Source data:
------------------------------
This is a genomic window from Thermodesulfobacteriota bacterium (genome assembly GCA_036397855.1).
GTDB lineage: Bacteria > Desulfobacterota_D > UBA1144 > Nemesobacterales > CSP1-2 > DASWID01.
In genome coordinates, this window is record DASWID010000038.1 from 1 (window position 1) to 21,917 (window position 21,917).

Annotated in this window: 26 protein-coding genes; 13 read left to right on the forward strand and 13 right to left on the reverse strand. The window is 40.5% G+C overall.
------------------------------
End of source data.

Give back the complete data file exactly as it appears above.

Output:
This is a genomic window from Thermodesulfobacteriota bacterium (genome assembly GCA_036397855.1).
GTDB lineage: Bacteria > Desulfobacterota_D > UBA1144 > Nemesobacterales > CSP1-2 > DASWID01.
In genome coordinates, this window is record DASWID010000038.1 from 1 (window position 1) to 21,917 (window position 21,917).

Annotated in this window: 26 protein-coding genes; 13 read left to right on the forward strand and 13 right to left on the reverse strand. The window is 40.5% G+C overall.